spk09: Okay, thank you. And if I could sneak one last one in, can you maybe just help us think through what impact backlog drawdown is having on fiscal 23 and sort of what kind of a headwind that might pose for fiscal 24?
spk05: I'll take that one. Thank you for the question, Wamsi. So I think as we've said from the beginning of this fiscal year, both revenue growth and ATV billings have benefited from the strong backlog level with which we entered the year. And revenue specifically has also benefited from this dynamic of recognition of deferred license revenue from the future start date orders, as we've talked about in the past. So the full year results we expect will reflect a benefit from both of these, Wamsi. But just as a software company, we don't typically kind of specify or guide to backlog or anything like that. But yes, entering this year, we did have record level of backlog, which is benefiting growth for this year on both revenue and ATV billings.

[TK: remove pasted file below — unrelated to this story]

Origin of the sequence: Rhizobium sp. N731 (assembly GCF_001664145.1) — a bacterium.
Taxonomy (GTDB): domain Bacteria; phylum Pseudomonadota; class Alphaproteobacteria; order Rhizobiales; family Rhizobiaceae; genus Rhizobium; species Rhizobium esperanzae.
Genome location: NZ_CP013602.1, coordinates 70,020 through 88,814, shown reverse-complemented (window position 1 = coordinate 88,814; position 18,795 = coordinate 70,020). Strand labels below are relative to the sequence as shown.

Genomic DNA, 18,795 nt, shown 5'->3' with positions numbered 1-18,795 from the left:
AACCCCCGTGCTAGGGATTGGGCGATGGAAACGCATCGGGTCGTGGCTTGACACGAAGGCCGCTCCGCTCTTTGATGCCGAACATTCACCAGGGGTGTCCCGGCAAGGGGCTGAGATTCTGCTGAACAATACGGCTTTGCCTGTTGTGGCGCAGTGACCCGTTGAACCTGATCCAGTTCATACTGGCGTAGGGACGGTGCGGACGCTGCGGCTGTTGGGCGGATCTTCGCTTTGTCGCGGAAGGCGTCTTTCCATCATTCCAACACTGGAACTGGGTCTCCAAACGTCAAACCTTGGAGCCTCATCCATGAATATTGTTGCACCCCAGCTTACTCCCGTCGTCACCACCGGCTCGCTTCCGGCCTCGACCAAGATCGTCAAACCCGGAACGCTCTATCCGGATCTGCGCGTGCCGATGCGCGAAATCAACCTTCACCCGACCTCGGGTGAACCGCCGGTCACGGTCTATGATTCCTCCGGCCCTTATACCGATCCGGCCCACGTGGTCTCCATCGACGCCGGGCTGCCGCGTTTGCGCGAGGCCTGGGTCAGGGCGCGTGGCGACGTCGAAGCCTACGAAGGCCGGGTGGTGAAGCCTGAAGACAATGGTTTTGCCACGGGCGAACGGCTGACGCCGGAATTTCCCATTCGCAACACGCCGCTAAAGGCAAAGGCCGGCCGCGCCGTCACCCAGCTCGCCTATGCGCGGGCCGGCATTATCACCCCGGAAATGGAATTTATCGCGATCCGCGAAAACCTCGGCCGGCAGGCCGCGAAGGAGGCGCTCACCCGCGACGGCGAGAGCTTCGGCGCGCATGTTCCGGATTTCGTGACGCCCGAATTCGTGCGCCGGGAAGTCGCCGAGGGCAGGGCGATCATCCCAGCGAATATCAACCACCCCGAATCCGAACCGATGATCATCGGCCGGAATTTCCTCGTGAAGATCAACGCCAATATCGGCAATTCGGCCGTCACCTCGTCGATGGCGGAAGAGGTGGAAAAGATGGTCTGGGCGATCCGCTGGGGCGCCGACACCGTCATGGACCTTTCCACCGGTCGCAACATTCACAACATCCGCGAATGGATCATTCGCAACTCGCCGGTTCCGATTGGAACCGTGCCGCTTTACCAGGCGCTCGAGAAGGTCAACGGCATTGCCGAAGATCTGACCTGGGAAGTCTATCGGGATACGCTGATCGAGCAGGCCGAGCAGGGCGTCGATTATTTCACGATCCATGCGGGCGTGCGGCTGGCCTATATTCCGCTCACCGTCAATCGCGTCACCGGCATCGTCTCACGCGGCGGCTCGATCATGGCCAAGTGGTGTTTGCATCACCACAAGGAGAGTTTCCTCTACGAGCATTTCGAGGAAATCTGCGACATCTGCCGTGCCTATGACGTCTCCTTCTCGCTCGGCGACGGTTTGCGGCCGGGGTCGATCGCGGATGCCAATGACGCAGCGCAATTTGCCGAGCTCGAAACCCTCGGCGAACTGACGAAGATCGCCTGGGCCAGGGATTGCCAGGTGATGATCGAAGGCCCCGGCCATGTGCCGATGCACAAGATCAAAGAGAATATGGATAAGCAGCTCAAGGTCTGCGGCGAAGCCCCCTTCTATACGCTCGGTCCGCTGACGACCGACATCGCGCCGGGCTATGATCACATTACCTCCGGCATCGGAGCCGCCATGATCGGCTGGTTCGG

spk09: Okay, thank you very much.
spk01: Thank you. Thank you. One moment, please. Our next question comes from Dan Burstrum of RBC Capital Markets. Your line is open.
spk02: Hey, it's Dan Burstrum from AdHedburg. Thanks for squeezing us in here. Maybe to build on a little bit of a background, I think we have a question for Dan. So, Dan, I'm going to take that question.
spk05: So, we have been pretty consistent in our approach, so we haven't necessarily become more or less conservative for Q4 as related to Q3, which I believe was your question. Did I get the question correctly?